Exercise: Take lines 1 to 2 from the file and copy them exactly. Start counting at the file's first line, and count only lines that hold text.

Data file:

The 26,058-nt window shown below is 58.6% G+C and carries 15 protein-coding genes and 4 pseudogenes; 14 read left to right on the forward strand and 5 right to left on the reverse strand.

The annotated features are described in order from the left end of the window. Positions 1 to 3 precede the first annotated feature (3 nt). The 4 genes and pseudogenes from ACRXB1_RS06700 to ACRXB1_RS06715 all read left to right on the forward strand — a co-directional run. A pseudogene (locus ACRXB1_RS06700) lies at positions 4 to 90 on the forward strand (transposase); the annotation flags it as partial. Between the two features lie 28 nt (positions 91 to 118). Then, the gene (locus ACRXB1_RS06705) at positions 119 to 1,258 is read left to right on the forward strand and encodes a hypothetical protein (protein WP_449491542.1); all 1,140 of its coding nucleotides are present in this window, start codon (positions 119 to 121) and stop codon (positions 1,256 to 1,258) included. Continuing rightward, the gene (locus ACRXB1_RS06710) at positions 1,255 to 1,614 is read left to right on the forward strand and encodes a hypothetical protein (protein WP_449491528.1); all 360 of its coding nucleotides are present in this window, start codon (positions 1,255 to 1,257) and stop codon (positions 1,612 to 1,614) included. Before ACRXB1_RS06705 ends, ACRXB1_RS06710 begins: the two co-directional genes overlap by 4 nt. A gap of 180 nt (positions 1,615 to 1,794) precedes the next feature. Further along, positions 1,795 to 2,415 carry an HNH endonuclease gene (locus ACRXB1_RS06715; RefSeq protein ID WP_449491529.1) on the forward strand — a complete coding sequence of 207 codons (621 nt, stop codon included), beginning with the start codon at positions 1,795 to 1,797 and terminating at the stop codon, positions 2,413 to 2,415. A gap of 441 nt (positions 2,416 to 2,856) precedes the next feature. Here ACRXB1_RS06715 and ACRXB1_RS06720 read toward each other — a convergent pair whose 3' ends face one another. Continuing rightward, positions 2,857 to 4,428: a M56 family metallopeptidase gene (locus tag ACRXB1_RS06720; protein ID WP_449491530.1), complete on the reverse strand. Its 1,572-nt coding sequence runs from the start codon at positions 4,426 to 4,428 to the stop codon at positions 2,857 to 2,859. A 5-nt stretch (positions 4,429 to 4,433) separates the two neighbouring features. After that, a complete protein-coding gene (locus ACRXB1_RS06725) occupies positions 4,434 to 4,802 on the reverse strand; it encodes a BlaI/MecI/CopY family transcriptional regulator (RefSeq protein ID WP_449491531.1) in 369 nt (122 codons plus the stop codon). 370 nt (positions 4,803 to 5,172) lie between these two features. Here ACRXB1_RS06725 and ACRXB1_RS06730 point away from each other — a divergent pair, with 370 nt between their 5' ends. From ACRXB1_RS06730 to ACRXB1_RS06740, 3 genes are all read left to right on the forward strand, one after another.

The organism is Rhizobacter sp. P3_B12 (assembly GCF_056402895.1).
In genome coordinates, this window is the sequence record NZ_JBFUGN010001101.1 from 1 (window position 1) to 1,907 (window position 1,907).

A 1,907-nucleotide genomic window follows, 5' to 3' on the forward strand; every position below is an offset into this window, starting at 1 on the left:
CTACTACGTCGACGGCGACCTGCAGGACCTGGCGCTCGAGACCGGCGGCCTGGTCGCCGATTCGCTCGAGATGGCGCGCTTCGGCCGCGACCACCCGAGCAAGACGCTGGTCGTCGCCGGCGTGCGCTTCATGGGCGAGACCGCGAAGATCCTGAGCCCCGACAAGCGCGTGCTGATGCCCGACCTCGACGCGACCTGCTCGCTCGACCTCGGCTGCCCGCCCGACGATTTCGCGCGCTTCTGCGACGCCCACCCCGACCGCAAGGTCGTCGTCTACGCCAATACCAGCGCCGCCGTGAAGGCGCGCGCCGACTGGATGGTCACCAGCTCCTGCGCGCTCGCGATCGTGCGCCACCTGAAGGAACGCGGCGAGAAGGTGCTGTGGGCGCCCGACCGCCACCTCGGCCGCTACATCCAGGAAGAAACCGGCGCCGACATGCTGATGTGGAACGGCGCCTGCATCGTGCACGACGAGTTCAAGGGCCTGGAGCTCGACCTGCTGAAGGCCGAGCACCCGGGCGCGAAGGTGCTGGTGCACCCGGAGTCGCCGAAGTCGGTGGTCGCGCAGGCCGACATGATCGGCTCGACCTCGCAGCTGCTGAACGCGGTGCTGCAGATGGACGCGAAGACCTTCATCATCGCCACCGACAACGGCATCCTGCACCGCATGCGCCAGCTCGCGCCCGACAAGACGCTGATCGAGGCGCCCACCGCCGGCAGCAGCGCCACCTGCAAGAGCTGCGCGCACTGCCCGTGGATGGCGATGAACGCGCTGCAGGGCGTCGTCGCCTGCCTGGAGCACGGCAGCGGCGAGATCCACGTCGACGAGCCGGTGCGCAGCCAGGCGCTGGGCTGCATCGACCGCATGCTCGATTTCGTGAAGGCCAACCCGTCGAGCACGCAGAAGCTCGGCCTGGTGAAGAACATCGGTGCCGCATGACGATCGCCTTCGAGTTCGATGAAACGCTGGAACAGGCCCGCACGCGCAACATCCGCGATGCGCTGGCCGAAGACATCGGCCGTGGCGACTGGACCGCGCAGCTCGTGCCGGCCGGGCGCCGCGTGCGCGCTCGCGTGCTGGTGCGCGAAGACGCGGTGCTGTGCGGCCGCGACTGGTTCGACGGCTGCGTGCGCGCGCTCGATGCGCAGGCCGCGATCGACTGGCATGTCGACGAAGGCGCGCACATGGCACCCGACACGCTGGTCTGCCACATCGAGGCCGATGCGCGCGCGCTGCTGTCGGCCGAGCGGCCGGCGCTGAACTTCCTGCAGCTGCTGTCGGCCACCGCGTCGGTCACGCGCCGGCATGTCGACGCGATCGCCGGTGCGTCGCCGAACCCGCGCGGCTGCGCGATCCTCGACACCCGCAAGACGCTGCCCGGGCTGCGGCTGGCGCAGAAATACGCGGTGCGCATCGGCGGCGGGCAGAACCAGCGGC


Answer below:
The 26,058-nt window shown below is 58.6% G+C and carries 15 protein-coding genes and 4 pseudogenes; 14 read left to right on the forward strand and 5 right to left on the reverse strand.

The annotated features are described in order from the left end of the window. Positions 1 to 3 precede the first annotated feature (3 nt). The 4 genes and pseudogenes from ACRXB1_RS06700 to ACRXB1_RS06715 all read left to right on the forward strand — a co-directional run. A pseudogene (locus ACRXB1_RS06700) lies at positions 4 to 90 on the forward strand (transposase); the annotation flags it as partial. Between the two features lie 28 nt (positions 91 to 118). Then, the gene (locus ACRXB1_RS06705) at positions 119 to 1,258 is read left to right on the forward strand and encodes a hypothetical protein (protein WP_449491542.1); all 1,140 of its coding nucleotides are present in this window, start codon (positions 119 to 121) and stop codon (positions 1,256 to 1,258) included. Continuing rightward, the gene (locus ACRXB1_RS06710) at positions 1,255 to 1,614 is read left to right on the forward strand and encodes a hypothetical protein (protein WP_449491528.1); all 360 of its coding nucleotides are present in this window, start codon (positions 1,255 to 1,257) and stop codon (positions 1,612 to 1,614) included. Before ACRXB1_RS06705 ends, ACRXB1_RS06710 begins: the two co-directional genes overlap by 4 nt. A gap of 180 nt (positions 1,615 to 1,794) precedes the next feature. Further along, positions 1,795 to 2,415 carry an HNH endonuclease gene (locus ACRXB1_RS06715; RefSeq protein ID WP_449491529.1) on the forward strand — a complete coding sequence of 207 codons (621 nt, stop codon included), beginning with the start codon at positions 1,795 to 1,797 and terminating at the stop codon, positions 2,413 to 2,415. A gap of 441 nt (positions 2,416 to 2,856) precedes the next feature. Here ACRXB1_RS06715 and ACRXB1_RS06720 read toward each other — a convergent pair whose 3' ends face one another. Continuing rightward, positions 2,857 to 4,428: a M56 family metallopeptidase gene (locus tag ACRXB1_RS06720; protein ID WP_449491530.1), complete on the reverse strand. Its 1,572-nt coding sequence runs from the start codon at positions 4,426 to 4,428 to the stop codon at positions 2,857 to 2,859. A 5-nt stretch (positions 4,429 to 4,433) separates the two neighbouring features. After that, a complete protein-coding gene (locus ACRXB1_RS06725) occupies positions 4,434 to 4,802 on the reverse strand; it encodes a BlaI/MecI/CopY family transcriptional regulator (RefSeq protein ID WP_449491531.1) in 369 nt (122 codons plus the stop codon). 370 nt (positions 4,803 to 5,172) lie between these two features. Here ACRXB1_RS06725 and ACRXB1_RS06730 point away from each other — a divergent pair, with 370 nt between their 5' ends. From ACRXB1_RS06730 to ACRXB1_RS06740, 3 genes are all read left to right on the forward strand, one after another.